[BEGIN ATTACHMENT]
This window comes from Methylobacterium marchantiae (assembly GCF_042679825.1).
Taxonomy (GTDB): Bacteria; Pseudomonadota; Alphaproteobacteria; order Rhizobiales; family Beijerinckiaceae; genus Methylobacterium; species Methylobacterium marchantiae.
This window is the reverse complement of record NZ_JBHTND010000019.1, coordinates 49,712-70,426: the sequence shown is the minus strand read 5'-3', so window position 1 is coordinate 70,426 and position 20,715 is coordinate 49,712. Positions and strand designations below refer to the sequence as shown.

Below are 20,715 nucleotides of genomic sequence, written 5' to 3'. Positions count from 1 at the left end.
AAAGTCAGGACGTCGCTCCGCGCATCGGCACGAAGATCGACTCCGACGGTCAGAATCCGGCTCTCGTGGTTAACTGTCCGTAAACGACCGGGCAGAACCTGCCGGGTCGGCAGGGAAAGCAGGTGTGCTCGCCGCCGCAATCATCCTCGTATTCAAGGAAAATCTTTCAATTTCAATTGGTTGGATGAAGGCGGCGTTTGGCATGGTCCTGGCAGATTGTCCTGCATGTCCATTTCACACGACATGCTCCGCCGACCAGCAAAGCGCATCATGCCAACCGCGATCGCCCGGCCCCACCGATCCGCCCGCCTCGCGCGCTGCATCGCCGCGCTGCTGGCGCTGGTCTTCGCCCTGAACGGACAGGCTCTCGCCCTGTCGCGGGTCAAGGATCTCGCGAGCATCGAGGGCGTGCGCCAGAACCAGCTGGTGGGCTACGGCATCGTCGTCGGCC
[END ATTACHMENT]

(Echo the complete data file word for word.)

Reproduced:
This window comes from Methylobacterium marchantiae (assembly GCF_042679825.1).
Taxonomy (GTDB): Bacteria; Pseudomonadota; Alphaproteobacteria; order Rhizobiales; family Beijerinckiaceae; genus Methylobacterium; species Methylobacterium marchantiae.
This window is the reverse complement of record NZ_JBHTND010000019.1, coordinates 49,712-70,426: the sequence shown is the minus strand read 5'-3', so window position 1 is coordinate 70,426 and position 20,715 is coordinate 49,712. Positions and strand designations below refer to the sequence as shown.

Below are 20,715 nucleotides of genomic sequence, written 5' to 3'. Positions count from 1 at the left end.
AAAGTCAGGACGTCGCTCCGCGCATCGGCACGAAGATCGACTCCGACGGTCAGAATCCGGCTCTCGTGGTTAACTGTCCGTAAACGACCGGGCAGAACCTGCCGGGTCGGCAGGGAAAGCAGGTGTGCTCGCCGCCGCAATCATCCTCGTATTCAAGGAAAATCTTTCAATTTCAATTGGTTGGATGAAGGCGGCGTTTGGCATGGTCCTGGCAGATTGTCCTGCATGTCCATTTCACACGACATGCTCCGCCGACCAGCAAAGCGCATCATGCCAACCGCGATCGCCCGGCCCCACCGATCCGCCCGCCTCGCGCGCTGCATCGCCGCGCTGCTGGCGCTGGTCTTCGCCCTGAACGGACAGGCTCTCGCCCTGTCGCGGGTCAAGGATCTCGCGAGCATCGAGGGCGTGCGCCAGAACCAGCTGGTGGGCTACGGCATCGTCGTCGGCC